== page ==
By Karen Osburn, Archvist
I don’t know about you, but I love to grocery shop. I love seeing the new products and choices and the incredible array of fresh fruits, vegetables, breads, fish and meats. I can go to the store for a jar of peanut butter and come home an hour later with cashew butter, peanut butter, almond butter, cherry jelly, 6 cans of beans in 6 different varieties, 3 birthday cards, a set of dishes, 10 varieties of tea, a chocolate sea salt toffee candy bar and a jug of cat litter. I will have spent way over my allotted food budget in a short period of time and loved every minute of it.
I remember going to the grocery store with my parents in the mid to late 1950s, when I was still quite young, and thinking that everyone drove to a shopping center. My family went to
where there were 2 grocery stores in the plaza; a Wegman’s and a Star
Market. One store was on the north end
of the plaza and the other on the west side.
Sometimes we shopped at Wegman’s and sometimes we shopped at Star and on
really good days we shopped for bargains at both! They both had coin operated rides in front of
the stores that were usually horses and if I was really well behaved my dad
might put a nickel in and let me ride the horse. Northgate Plaza
In my memory of those days we bought things like flour, eggs, butter, chuck roast, chicken, milk, sugar, toilet paper and whatever fresh fruit or vegetables were in season. My dad would often pick out a couple of chuck roasts and ask the butcher to grind them for him and we would have hamburger or meatloaf. We seldom bought already prepared foods as my mother was a good “from scratch” cook. When we finished checking out we got S&H green stamps with our receipt or a different type of stamp that was yellow. I was usually given the task of pasting the stamps in little booklets and when we saved enough books of stamps we went to the Green Stamp store and exchanged them for “gifts”, items like toasters, charcoal grills, lawn furniture etc. I loved this adventure in shopping too, though I never convinced my mother to get me the stuffed animal that was only ¾ of a book of stamps.
I grew up in a rural part of the Town of
Greece and it never occurred to me that in cities like there were a lot
different grocery stores that you could walk to! I pulled out the Geneva City Directory of
1957 to compare the stores in Geneva Geneva to the ones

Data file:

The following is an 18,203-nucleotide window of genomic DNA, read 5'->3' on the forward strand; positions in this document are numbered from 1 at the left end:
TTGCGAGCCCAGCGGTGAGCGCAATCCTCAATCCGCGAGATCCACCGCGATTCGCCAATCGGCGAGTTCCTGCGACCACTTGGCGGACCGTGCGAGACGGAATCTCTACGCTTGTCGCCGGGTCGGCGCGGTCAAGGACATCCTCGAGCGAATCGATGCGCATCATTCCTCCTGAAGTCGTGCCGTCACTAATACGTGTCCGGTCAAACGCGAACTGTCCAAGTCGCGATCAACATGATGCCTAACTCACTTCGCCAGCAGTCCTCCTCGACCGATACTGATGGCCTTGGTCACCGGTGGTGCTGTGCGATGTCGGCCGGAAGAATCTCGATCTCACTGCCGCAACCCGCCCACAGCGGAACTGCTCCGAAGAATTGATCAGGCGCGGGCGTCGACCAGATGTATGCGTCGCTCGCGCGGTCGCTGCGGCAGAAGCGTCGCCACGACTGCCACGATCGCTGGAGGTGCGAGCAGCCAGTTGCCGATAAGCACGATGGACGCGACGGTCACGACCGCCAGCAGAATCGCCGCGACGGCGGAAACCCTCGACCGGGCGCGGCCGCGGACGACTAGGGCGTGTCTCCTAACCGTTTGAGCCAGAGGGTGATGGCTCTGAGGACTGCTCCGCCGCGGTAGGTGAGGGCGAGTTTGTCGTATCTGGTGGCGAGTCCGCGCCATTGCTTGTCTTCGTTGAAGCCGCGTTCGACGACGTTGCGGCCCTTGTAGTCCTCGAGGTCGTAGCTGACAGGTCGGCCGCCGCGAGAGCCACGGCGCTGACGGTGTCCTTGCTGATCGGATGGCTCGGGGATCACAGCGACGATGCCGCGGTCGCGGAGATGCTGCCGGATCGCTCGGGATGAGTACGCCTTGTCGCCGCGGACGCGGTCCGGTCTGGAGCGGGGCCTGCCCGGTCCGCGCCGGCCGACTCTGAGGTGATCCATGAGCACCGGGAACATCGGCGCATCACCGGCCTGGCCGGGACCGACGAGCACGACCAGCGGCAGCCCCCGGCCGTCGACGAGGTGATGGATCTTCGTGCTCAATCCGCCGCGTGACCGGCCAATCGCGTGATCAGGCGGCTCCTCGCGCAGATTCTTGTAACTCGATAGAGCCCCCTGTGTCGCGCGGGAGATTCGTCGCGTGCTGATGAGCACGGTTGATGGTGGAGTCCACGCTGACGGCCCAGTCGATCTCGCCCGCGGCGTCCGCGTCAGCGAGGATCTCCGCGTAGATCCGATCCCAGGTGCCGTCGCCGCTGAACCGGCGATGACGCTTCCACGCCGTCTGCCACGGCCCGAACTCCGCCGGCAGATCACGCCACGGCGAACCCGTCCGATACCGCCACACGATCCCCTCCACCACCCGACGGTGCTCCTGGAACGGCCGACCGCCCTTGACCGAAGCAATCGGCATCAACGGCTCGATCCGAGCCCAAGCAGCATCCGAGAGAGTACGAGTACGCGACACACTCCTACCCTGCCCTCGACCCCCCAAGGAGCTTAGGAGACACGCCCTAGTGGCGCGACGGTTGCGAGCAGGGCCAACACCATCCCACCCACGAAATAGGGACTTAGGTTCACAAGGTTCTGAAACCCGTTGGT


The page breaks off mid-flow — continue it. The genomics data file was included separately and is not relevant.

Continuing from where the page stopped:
I remembered in
and found out that in 1957 there were 38 retail grocery and meat shops
listed!! I knew that corner grocers were
popular and necessary in that time period but to have 38 stores for 19,414
people meant one store for every 500 + people.
These stores were spread all over the City on Castle, Genesee, Exchange,
Seneca, Middle, North, High, Lyceum, John, Hamilton, Oak, Wadsworth, William,
Angelo, and Andes streets to name some of them. Greece
The stores had names like A&P, Acme Market Basket (there were 4 of those listed), Best Market, Brennan’s, Commesso Foods, The Corner Store, Crest Super Market, the Economy Store, Madia’s, Loblaw’s, Hamilton Food Market, Sunny Fruit Store and Thomas’ Red & White. That is only 13 out of 38! I am not sure what types of goods they stocked or how they would have compared to our two Greece Groceries, but I will bet they were plentifully supplied with a variety of good things.
grocery in particular, Market Basket, was a big success story. Started in 1901 by Harry E. Hovey with one
small store in Warsaw, NY he opened a store in Geneva in 1914 and eventually
his business grew into 300 small groceries in central and western New York and
by 1951 it had developed into 141 large self-serve supermarkets with a fleet of
35 trucks, their own carpentry shop, and its own “mimeograph” department. Geneva
When Harry Hovey died in 1953 Gordon Hovey, one of Harry’s sons became president of Market Basket. In 1956 a proposed sale of the business was announced by Gordon Hovey and Paul Cupp, president of American Stores; the merger was completed in April of 1956 and the
headquarters of Market Basket closed. Geneva
has three supermarkets Wegmans, Tops,
and Madia’s. Wal-mart has a large
grocery section in their store on Geneva Hamilton
Street as does BJ’s across the street. Red Jacket Orchards also has a store across
the street from Wal-Mart that sells fresh fruit from their orchards and other
locally produced food products.
Wegman’s, Tops, Wal-mart , and Red Jacket are all located on Hamilton
St. leaving Madia’s on the corner of Oak and Castle Streets as the lone
representative of the once flourishing neighborhood food stores.
The way we purchase food has changed from what it was in the 1950s. The size of grocery stores has drastically increased while the number food stores in our cities have decreased, yet the variety of food items for sale would astound our parents and grandparents. I wonder what your children will remember in 50 years about their trips to the grocery store with you…..